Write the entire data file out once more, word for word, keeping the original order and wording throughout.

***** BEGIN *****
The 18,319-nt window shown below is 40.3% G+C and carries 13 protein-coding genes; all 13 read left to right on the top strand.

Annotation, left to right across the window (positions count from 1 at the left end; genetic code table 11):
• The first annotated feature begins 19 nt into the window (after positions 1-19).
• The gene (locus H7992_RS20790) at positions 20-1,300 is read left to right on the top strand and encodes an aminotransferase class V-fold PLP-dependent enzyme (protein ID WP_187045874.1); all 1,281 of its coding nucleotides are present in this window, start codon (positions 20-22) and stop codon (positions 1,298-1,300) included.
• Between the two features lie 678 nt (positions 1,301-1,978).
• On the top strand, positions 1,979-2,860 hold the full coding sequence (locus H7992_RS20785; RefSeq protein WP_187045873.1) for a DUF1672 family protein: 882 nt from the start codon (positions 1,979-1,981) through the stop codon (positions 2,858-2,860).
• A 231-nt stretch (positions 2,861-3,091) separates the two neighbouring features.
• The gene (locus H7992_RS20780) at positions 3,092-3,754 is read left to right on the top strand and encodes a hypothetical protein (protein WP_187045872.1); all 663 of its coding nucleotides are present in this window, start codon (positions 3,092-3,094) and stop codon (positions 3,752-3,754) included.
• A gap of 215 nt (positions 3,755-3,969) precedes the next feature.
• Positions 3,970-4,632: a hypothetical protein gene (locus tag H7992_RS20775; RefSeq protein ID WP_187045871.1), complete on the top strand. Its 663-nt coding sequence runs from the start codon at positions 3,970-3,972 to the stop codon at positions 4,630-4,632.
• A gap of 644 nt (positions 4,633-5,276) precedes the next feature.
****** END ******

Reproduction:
The 18,319-nt window shown below is 40.3% G+C and carries 13 protein-coding genes; all 13 read left to right on the top strand.

Annotation, left to right across the window (positions count from 1 at the left end; genetic code table 11):
• The first annotated feature begins 19 nt into the window (after positions 1-19).
• The gene (locus H7992_RS20790) at positions 20-1,300 is read left to right on the top strand and encodes an aminotransferase class V-fold PLP-dependent enzyme (protein ID WP_187045874.1); all 1,281 of its coding nucleotides are present in this window, start codon (positions 20-22) and stop codon (positions 1,298-1,300) included.
• Between the two features lie 678 nt (positions 1,301-1,978).
• On the top strand, positions 1,979-2,860 hold the full coding sequence (locus H7992_RS20785; RefSeq protein WP_187045873.1) for a DUF1672 family protein: 882 nt from the start codon (positions 1,979-1,981) through the stop codon (positions 2,858-2,860).
• A 231-nt stretch (positions 2,861-3,091) separates the two neighbouring features.
• The gene (locus H7992_RS20780) at positions 3,092-3,754 is read left to right on the top strand and encodes a hypothetical protein (protein WP_187045872.1); all 663 of its coding nucleotides are present in this window, start codon (positions 3,092-3,094) and stop codon (positions 3,752-3,754) included.
• A gap of 215 nt (positions 3,755-3,969) precedes the next feature.
• Positions 3,970-4,632: a hypothetical protein gene (locus tag H7992_RS20775; RefSeq protein ID WP_187045871.1), complete on the top strand. Its 663-nt coding sequence runs from the start codon at positions 3,970-3,972 to the stop codon at positions 4,630-4,632.
• A gap of 644 nt (positions 4,633-5,276) precedes the next feature.